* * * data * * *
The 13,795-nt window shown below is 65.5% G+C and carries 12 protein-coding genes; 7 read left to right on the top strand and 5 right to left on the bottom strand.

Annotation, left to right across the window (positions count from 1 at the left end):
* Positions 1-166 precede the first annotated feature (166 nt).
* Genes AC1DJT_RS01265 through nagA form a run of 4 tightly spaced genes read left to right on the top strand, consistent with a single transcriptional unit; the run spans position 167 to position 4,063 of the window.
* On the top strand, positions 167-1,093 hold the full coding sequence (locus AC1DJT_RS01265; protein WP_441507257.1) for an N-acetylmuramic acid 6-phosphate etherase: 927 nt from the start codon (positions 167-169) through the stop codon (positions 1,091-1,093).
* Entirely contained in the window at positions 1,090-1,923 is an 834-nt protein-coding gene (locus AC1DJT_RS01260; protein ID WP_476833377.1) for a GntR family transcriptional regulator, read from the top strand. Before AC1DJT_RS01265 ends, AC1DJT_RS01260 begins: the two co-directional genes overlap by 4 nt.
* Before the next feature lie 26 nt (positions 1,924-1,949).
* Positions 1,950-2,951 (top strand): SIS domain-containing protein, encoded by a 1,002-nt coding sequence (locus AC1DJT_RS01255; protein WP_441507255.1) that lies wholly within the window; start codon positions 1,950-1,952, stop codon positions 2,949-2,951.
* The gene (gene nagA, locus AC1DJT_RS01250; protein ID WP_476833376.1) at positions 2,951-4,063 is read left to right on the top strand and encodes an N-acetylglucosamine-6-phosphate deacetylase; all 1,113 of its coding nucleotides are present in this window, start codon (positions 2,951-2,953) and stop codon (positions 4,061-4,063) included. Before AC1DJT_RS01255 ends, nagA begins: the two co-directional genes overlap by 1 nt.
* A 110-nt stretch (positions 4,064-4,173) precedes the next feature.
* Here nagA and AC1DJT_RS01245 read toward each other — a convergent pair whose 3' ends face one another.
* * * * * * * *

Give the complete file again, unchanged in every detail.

The 13,795-nt window shown below is 65.5% G+C and carries 12 protein-coding genes; 7 read left to right on the top strand and 5 right to left on the bottom strand.

Annotation, left to right across the window (positions count from 1 at the left end):
* Positions 1-166 precede the first annotated feature (166 nt).
* Genes AC1DJT_RS01265 through nagA form a run of 4 tightly spaced genes read left to right on the top strand, consistent with a single transcriptional unit; the run spans position 167 to position 4,063 of the window.
* On the top strand, positions 167-1,093 hold the full coding sequence (locus AC1DJT_RS01265; protein WP_441507257.1) for an N-acetylmuramic acid 6-phosphate etherase: 927 nt from the start codon (positions 167-169) through the stop codon (positions 1,091-1,093).
* Entirely contained in the window at positions 1,090-1,923 is an 834-nt protein-coding gene (locus AC1DJT_RS01260; protein ID WP_476833377.1) for a GntR family transcriptional regulator, read from the top strand. Before AC1DJT_RS01265 ends, AC1DJT_RS01260 begins: the two co-directional genes overlap by 4 nt.
* Before the next feature lie 26 nt (positions 1,924-1,949).
* Positions 1,950-2,951 (top strand): SIS domain-containing protein, encoded by a 1,002-nt coding sequence (locus AC1DJT_RS01255; protein WP_441507255.1) that lies wholly within the window; start codon positions 1,950-1,952, stop codon positions 2,949-2,951.
* The gene (gene nagA, locus AC1DJT_RS01250; protein ID WP_476833376.1) at positions 2,951-4,063 is read left to right on the top strand and encodes an N-acetylglucosamine-6-phosphate deacetylase; all 1,113 of its coding nucleotides are present in this window, start codon (positions 2,951-2,953) and stop codon (positions 4,061-4,063) included. Before AC1DJT_RS01255 ends, nagA begins: the two co-directional genes overlap by 1 nt.
* A 110-nt stretch (positions 4,064-4,173) precedes the next feature.
* Here nagA and AC1DJT_RS01245 read toward each other — a convergent pair whose 3' ends face one another.